The term “code debt” in computer programming refers to the idea that certain decisions in writing computer code will lead to future consequences which have to be dealt with. By saving time now, the programmer is setting himself up for the need to take more time later. In other words, he is “borrowing” from the future. While this metaphor is helpful to use in many situations, there are some significant differences between code debt and real debt, and those differences need to be included more often in software development discussions.
First, for those who are not familiar with the concept of code debt, let me give a simplified example. Let’s say that I need to deliver a project next week, but I have more than a week’s worth of tasks to do. One of those tasks is logging. Now, it is problematic to deliver an application with insufficient logging, but let’s say that I determine that the delivery deadline is more important than the logging system.
Now, the logging system is a necessary feature that has to be implemented. Without it, it would be impossible to trace bugs, customer problems, or security threats adequately. However, I can hold off building the logging system until after I release the current code. So, I make the decision to ship in a week, and deliver the logging system the next week. Essentially, what I did was “go into debt” with the code. The delivery did not have everything it should have had, but I chose to deliver the rest later. Just because lacking the code didn’t block the release didn’t mean that the change didn’t need to occur, I just chose to put it off until later. What the term “code debt” helps us with is remembering (and communicating to management) the fact that certain decisions mean that we are saving time now in order to spend time later. That way, managers can better understand why you are still working on the system despite the fact that it already “shipped,” or why you are working on features that are already delivered. “Code debt” translates complicated programmer intuitions and decisions into a language that is better understood by managers.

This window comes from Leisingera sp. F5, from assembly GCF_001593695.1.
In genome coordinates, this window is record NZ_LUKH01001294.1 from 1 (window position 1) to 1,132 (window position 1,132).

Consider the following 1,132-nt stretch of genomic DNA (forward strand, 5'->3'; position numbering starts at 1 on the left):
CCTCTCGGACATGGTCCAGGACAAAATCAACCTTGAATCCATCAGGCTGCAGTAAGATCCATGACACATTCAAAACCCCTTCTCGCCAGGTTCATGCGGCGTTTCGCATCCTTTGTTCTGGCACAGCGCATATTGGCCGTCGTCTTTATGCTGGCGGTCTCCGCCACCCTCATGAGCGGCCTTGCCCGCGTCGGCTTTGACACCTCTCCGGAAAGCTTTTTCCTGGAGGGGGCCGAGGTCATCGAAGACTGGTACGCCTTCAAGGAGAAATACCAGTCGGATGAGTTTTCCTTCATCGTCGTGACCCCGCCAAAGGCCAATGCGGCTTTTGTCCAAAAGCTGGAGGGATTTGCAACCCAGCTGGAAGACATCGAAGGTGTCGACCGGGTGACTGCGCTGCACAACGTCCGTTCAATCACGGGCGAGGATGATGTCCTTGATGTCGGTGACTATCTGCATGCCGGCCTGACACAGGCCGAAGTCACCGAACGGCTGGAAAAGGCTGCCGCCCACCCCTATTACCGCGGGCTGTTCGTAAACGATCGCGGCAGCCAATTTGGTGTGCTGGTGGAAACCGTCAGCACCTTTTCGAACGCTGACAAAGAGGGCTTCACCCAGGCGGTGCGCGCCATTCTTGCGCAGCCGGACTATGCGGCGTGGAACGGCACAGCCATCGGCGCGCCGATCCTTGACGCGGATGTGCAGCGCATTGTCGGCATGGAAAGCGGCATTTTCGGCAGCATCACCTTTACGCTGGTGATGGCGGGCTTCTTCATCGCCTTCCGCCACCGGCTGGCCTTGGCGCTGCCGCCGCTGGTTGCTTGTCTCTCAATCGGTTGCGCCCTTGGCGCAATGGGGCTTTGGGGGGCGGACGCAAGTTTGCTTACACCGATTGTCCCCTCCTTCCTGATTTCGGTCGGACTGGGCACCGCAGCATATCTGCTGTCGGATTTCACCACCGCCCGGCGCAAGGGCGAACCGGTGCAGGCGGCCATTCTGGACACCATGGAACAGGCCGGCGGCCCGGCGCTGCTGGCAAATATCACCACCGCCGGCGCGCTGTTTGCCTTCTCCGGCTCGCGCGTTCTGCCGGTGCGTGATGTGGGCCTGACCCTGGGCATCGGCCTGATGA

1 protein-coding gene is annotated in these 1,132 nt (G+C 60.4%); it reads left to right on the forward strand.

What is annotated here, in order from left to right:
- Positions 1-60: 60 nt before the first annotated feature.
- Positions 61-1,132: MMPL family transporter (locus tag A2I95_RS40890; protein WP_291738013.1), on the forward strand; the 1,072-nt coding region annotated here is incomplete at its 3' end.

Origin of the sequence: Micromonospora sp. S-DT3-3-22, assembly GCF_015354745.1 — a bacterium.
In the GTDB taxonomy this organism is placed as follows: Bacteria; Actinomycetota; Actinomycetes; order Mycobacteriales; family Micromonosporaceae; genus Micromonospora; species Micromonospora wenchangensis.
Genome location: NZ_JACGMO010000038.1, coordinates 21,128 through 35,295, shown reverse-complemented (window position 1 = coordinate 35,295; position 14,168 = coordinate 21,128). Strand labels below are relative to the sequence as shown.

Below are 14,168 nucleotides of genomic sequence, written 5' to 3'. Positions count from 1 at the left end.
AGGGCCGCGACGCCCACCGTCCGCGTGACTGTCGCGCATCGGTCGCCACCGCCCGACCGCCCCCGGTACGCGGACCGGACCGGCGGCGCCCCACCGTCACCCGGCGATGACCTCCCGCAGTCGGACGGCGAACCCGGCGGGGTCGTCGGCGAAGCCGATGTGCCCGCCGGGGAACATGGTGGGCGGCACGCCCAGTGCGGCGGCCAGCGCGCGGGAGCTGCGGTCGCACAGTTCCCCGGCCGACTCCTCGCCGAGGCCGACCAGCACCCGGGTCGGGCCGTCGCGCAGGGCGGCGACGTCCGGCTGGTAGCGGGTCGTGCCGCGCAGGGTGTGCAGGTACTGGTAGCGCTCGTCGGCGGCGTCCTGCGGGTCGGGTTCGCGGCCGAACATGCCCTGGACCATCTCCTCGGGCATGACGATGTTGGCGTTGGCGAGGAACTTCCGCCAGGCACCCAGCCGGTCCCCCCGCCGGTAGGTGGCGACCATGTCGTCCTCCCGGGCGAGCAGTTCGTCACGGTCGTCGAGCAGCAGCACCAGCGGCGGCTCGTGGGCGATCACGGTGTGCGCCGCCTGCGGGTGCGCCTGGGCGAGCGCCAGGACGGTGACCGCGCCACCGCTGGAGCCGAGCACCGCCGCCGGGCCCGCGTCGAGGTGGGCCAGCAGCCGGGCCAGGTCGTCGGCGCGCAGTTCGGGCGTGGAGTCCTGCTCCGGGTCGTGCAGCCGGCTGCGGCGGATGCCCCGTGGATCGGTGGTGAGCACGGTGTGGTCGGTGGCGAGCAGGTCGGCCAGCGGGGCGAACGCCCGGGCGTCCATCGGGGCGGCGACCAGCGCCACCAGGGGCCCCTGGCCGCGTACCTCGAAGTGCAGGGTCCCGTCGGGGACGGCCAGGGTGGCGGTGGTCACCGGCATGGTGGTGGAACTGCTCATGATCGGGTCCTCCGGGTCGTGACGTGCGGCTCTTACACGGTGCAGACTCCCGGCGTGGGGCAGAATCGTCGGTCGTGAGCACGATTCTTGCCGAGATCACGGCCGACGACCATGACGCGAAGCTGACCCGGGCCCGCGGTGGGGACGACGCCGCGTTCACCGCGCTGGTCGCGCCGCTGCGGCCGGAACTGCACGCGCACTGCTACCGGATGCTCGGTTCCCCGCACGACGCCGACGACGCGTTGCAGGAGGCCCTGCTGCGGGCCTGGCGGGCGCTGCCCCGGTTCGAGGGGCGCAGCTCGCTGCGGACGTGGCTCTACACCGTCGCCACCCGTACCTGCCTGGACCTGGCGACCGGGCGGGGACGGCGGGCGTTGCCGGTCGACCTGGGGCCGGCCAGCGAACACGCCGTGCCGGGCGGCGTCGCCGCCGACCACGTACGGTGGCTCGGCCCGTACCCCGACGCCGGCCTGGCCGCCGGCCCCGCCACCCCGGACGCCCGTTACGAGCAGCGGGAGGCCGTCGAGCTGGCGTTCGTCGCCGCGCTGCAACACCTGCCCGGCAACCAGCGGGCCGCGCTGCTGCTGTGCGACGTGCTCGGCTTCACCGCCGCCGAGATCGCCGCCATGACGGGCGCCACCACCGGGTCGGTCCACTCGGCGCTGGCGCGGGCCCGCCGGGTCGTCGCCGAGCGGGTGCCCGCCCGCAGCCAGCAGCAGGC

Code debt is usually subtler than this example. Code debt more often comes around because some part of a module needs to be rewritten to more cleanly support new features. Let’s say it takes two days to implement a new feature in the module, but it would only take one day to implement that feature (and maybe future features like it) if we rewrote the module differently. However, the rewrite will take five days. For any one particular feature, the two days is faster, but, for the long haul, the rewrite is probably faster. Choosing not to rewrite the module introduces code debt in two ways, because not only are you not rewriting the module, you are also adding to the amount of code that needs to be rewritten, as your new feature will also need to be rewritten when you rewrite the module.
That said, I want to mention a few ways that code debt is not at all like real debt. I think that the usage of the phrase causes people to overly associate the mechanics of monetary debt to what is actually happening in code debt, and that can lead to strategic technology mistakes.
The first difference is that all real debts have to be paid, but some code debts don’t. If I borrow money from the bank for a project, and that project fails, I still owe the bank the money. On the other hand, if I accumulate code debt for a project that fails, I don’t owe the code debt at all. That is, if the software winds up going unused, then any amount of “payment” I made on the code debt was actually wasted. This is why, in newer projects which are not guaranteed success, accumulating code debt is actually beneficial, because this is work that only has to be done on success. If the project as a whole winds up failing, or the company goes a different direction, then the code debt is cancelled and becomes money saved.
The second difference is that sometimes code debt has early payment penalties. Programmers like to refactor their code so that it works well with the features it is supporting. Optimally, the code is structured such that future features are easy to implement and work with the architecture, not against it. However, nobody actually knows what the future requirements will be. I’ve had projects where fundamental assumptions were uprooted within weeks of launching. If you refactor too early you can risk having to refactor again shortly because assumptions change. While you can’t predict the future, it is good to keep in mind that waiting to refactor can have benefits.
The final difference is that sometimes code debt gets smaller as it accumulates. The more you add to the system, the more you really understand what you are doing. The more you push on a system’s boundaries, the clearer it is how the system should work. The more you integrate other systems into your system the better you understand where the ideal interface points are. All of this will make code debt cleanup easier and faster, because you will be more certain of where it should occur and what the final result should look like.
The key to managing code debt is not only keeping track of it, but being wise about when to pay it off. If you have no code debt, or you always try to eliminate your code debt, you could be making strategic errors in utilizing developer resources in the most productive ways.